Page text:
Bronco has provided 240 individual track links in two bags. Only open one bag at a time and assemble these as they are handed. There are 12 links per run and each bag will contain 10 runs of links. Each run will have a small R or L on the sprues between the links to identify them. Carefully snip the links from the connecting sprues and push them together to make a length of tracks, then repeat this for the opposite side. When I had assembled the first length of left tracks I placed them on the left side of the workbench. The right tracks went to the right of the work bench. That way I did not mix them up, or at least I knew which tracks to put on the correct side of the tank. These tracks stayed fairly well connected when they are flat on the work bench, but were a problem trying to get them over the suspension without popping loose. I ended up painting the tracks with a thinned-down rust color enamel. The lacquer thinner seemed to act as a mild glue and held the tracks together but still allowed me to carefully bend them around the drive and idler wheels. These tracks are not styrene, but thin Tamiya cement glued them together without any problems. Track sag was up to the crew and varied per tank, so I kept mine tight and had about 16 links left over. The more sag used will result in a smaller number of links left unused.
Steps 13-30. The remainder of the build went smoothly. Be aware of the optional parts and check your references to make an informed decision. The photo etch is brass and very workable, you will just have to decide on how much you want to use or not. Bronco provides enough parts to assemble 10 German gas cans. I only used five on this model and will save the others for future use. Both machine guns assemble without any problems if you remember to glue part B38 into B37 with the holes aligneds and clean up any excess glue. The machine gun body will fit into this ball unit. The complete 37mm main gun can be assembled and fits into the turret, but again Bronco has not provided any color call outs for the interior of the turret or the parts within. If the turret parts are dry fit before gluing, there won't be any fit problems. The instructions place the turret on the tank, but there are no tangs to keep the it on. I just glued the turret in the direction that I wanted. Lastly, while Bronco provides a radio base (actually two to chose from), they do not provide the antenna. I just used some .020” brass rod for that.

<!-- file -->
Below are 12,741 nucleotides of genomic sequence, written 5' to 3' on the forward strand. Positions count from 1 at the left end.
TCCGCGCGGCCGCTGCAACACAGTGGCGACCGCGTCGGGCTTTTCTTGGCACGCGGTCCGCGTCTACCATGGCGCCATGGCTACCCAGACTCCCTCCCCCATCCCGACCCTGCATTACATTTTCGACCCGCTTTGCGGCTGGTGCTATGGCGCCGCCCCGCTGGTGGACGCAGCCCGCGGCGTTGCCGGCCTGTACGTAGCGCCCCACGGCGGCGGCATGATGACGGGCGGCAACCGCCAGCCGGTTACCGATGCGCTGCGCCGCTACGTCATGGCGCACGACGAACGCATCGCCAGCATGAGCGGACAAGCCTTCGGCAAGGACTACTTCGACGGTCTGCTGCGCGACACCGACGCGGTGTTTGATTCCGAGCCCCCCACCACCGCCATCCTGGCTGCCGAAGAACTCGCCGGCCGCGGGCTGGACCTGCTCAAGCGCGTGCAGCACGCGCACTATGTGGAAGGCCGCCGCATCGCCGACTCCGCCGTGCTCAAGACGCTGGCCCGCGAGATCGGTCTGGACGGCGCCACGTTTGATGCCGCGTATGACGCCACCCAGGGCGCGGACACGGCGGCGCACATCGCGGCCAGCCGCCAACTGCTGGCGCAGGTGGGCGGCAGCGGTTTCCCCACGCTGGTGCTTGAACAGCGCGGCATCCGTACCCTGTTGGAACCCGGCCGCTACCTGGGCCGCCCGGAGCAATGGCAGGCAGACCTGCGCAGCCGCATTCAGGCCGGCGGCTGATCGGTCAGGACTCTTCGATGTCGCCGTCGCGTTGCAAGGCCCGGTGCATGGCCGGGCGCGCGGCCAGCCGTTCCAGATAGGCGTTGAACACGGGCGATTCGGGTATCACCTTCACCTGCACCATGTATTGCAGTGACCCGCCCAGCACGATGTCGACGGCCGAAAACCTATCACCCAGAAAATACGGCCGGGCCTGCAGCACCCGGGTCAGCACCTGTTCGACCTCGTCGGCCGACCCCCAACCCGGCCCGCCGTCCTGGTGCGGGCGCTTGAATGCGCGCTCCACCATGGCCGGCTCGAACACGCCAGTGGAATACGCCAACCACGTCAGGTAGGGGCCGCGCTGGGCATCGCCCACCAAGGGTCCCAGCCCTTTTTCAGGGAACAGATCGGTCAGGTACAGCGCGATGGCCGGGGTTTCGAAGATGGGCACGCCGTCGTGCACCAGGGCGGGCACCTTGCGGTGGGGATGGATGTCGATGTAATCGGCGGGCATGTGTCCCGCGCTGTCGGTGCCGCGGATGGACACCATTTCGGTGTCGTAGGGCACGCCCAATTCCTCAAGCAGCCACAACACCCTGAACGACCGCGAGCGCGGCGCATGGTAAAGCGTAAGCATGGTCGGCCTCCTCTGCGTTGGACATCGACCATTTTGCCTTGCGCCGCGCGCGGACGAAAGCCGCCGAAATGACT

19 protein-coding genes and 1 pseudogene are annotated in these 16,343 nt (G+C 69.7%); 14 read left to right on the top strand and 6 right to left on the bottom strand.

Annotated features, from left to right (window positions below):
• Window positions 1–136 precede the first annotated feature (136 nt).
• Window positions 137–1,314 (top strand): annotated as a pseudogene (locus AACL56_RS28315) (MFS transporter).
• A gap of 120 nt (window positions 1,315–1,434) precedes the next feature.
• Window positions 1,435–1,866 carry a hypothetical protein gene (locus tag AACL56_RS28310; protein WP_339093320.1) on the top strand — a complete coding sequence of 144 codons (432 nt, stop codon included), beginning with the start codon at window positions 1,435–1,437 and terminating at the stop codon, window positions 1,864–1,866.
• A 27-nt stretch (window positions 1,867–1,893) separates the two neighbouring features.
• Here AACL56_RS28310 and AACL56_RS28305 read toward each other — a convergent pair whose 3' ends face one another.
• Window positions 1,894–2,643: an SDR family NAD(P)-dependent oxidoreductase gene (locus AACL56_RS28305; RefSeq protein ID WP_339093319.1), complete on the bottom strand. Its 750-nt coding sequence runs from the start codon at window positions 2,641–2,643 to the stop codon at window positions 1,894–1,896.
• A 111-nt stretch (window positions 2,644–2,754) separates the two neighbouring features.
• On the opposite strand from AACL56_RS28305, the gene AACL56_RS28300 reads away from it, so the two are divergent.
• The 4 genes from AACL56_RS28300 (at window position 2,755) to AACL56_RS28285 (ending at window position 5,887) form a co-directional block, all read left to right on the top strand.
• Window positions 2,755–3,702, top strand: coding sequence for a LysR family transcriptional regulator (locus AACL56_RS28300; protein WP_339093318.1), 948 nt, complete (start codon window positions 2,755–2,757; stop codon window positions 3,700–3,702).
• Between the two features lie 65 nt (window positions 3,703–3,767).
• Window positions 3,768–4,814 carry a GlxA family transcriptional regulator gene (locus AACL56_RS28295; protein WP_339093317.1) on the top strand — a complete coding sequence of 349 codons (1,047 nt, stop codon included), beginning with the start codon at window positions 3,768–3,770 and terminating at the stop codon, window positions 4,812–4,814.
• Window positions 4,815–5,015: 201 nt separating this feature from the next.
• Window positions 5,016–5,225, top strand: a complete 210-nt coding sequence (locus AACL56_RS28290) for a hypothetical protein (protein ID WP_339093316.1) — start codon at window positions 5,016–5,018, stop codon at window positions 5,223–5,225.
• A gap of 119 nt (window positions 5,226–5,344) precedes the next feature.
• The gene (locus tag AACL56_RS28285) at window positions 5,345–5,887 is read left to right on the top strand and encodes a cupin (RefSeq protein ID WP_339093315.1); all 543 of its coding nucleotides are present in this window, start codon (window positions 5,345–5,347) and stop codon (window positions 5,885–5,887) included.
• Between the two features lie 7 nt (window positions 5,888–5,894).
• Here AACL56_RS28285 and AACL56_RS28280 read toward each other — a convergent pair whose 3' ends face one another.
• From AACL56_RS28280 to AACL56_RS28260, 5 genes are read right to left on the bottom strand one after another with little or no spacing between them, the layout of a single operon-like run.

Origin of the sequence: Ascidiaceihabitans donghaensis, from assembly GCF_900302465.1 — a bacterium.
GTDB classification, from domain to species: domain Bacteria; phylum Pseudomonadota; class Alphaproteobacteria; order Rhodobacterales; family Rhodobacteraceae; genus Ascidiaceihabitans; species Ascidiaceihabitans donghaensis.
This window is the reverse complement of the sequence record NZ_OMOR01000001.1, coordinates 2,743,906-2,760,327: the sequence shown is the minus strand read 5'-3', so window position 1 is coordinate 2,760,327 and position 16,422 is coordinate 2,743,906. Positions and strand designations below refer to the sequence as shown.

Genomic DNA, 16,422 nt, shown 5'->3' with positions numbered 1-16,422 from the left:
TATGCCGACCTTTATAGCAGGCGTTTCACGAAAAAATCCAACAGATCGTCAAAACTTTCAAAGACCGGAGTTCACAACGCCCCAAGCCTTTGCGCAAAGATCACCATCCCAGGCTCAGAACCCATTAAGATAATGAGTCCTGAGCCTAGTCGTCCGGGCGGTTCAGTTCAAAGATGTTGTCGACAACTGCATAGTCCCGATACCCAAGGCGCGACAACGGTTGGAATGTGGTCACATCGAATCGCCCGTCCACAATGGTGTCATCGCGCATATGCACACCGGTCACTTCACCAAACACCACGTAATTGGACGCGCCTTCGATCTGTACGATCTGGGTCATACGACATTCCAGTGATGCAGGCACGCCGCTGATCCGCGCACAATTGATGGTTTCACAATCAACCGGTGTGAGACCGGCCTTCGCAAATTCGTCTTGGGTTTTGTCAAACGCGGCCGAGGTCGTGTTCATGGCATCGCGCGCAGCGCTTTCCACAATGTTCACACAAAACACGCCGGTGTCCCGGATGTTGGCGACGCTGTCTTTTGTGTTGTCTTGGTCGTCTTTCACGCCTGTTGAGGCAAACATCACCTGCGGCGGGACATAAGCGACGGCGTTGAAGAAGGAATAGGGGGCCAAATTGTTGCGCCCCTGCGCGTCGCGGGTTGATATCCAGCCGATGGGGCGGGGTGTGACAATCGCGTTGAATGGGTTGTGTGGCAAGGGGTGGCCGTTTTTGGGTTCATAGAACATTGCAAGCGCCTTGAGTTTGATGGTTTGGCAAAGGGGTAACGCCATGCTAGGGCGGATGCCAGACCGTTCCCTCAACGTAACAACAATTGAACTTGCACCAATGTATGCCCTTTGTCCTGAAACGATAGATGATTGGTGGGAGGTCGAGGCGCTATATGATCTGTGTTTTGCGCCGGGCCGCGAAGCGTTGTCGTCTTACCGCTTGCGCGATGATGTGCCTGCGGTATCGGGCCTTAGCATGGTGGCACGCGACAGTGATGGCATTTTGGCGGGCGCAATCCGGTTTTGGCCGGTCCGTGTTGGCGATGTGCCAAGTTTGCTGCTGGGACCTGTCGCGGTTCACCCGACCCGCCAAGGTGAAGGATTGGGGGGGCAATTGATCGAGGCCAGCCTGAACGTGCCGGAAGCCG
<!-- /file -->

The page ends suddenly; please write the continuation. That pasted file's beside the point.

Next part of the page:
Bronco provides a decal sheet that has six options; two Czech army units 1937-38, one German army unit Poland (1939), two 6th Panzer Division France May-June 1940 and finally one 6th Panzer Division on the Russian front (1941). The decals are thin, conform well to the surface using setting and solvent solutions, and went on without any problems. Bronco paint schemes show a tri-color Czech scheme and the German army scheme in German Grey. Present research shows that the paint scheme for the Poland and French campaign should be 2/3 German Grey and 1/3 Dark Brown. I used Model Master Schwarzgrau '39-'43 enamel paint for the grey and White Ensign Models Schokol-Adebraun enamel for the brown color. both were spray painted on without any problems. I did give an overcoat of clear flat lacquer to dull the decals and paint.
This is an excellent model that provides a high level of details with a ton of parts inside and out. My only concern is that this kit is not for a beginner. The many small plastic and photoetch parts and the suspension system would try the patience of someone new, but if taken slowly and work carefully it will be a very fine model. I highly recommend this model to any armor modeler who wants to work on the tanks used in the early conflicts of WWII. I want to thank Dragon Models and IPMS/USA for giving the opportunity to do this review.